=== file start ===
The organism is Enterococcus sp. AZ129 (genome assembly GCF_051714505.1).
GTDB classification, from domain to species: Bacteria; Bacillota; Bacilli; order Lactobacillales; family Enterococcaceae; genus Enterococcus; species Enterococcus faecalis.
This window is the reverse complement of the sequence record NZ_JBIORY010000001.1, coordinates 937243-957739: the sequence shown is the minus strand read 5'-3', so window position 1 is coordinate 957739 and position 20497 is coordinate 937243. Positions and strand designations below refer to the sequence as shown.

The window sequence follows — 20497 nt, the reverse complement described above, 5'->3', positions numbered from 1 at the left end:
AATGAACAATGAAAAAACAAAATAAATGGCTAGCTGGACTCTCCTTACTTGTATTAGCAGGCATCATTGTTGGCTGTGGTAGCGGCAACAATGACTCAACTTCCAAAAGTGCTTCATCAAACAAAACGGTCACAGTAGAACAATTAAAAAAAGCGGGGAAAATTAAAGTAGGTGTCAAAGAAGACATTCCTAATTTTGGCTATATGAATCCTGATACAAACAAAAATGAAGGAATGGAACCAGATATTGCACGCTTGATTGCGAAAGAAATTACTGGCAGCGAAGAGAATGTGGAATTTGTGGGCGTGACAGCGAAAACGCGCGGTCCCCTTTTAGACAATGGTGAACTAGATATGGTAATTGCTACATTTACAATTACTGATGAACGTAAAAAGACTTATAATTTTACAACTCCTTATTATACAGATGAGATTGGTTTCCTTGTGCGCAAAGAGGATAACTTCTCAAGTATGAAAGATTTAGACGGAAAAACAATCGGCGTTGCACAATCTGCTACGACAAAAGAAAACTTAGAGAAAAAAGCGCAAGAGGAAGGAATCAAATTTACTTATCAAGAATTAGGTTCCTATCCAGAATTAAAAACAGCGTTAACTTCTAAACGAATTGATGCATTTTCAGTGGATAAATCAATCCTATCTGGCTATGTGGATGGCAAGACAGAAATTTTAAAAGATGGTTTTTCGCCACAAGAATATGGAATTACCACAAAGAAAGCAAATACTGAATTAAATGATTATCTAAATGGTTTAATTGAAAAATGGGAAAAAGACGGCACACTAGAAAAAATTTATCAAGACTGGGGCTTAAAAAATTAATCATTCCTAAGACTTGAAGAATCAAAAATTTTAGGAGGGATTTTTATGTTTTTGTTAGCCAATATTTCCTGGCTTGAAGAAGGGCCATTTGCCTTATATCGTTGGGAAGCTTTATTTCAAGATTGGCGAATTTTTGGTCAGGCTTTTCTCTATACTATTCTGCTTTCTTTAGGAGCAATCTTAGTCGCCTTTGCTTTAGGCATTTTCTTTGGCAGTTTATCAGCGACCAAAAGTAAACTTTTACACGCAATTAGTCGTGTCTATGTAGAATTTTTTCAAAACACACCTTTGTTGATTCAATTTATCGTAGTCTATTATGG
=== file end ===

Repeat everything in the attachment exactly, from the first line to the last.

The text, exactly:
The organism is Enterococcus sp. AZ129 (genome assembly GCF_051714505.1).
GTDB classification, from domain to species: Bacteria; Bacillota; Bacilli; order Lactobacillales; family Enterococcaceae; genus Enterococcus; species Enterococcus faecalis.
This window is the reverse complement of the sequence record NZ_JBIORY010000001.1, coordinates 937243-957739: the sequence shown is the minus strand read 5'-3', so window position 1 is coordinate 957739 and position 20497 is coordinate 937243. Positions and strand designations below refer to the sequence as shown.

The window sequence follows — 20497 nt, the reverse complement described above, 5'->3', positions numbered from 1 at the left end:
AATGAACAATGAAAAAACAAAATAAATGGCTAGCTGGACTCTCCTTACTTGTATTAGCAGGCATCATTGTTGGCTGTGGTAGCGGCAACAATGACTCAACTTCCAAAAGTGCTTCATCAAACAAAACGGTCACAGTAGAACAATTAAAAAAAGCGGGGAAAATTAAAGTAGGTGTCAAAGAAGACATTCCTAATTTTGGCTATATGAATCCTGATACAAACAAAAATGAAGGAATGGAACCAGATATTGCACGCTTGATTGCGAAAGAAATTACTGGCAGCGAAGAGAATGTGGAATTTGTGGGCGTGACAGCGAAAACGCGCGGTCCCCTTTTAGACAATGGTGAACTAGATATGGTAATTGCTACATTTACAATTACTGATGAACGTAAAAAGACTTATAATTTTACAACTCCTTATTATACAGATGAGATTGGTTTCCTTGTGCGCAAAGAGGATAACTTCTCAAGTATGAAAGATTTAGACGGAAAAACAATCGGCGTTGCACAATCTGCTACGACAAAAGAAAACTTAGAGAAAAAAGCGCAAGAGGAAGGAATCAAATTTACTTATCAAGAATTAGGTTCCTATCCAGAATTAAAAACAGCGTTAACTTCTAAACGAATTGATGCATTTTCAGTGGATAAATCAATCCTATCTGGCTATGTGGATGGCAAGACAGAAATTTTAAAAGATGGTTTTTCGCCACAAGAATATGGAATTACCACAAAGAAAGCAAATACTGAATTAAATGATTATCTAAATGGTTTAATTGAAAAATGGGAAAAAGACGGCACACTAGAAAAAATTTATCAAGACTGGGGCTTAAAAAATTAATCATTCCTAAGACTTGAAGAATCAAAAATTTTAGGAGGGATTTTTATGTTTTTGTTAGCCAATATTTCCTGGCTTGAAGAAGGGCCATTTGCCTTATATCGTTGGGAAGCTTTATTTCAAGATTGGCGAATTTTTGGTCAGGCTTTTCTCTATACTATTCTGCTTTCTTTAGGAGCAATCTTAGTCGCCTTTGCTTTAGGCATTTTCTTTGGCAGTTTATCAGCGACCAAAAGTAAACTTTTACACGCAATTAGTCGTGTCTATGTAGAATTTTTTCAAAACACACCTTTGTTGATTCAATTTATCGTAGTCTATTATGG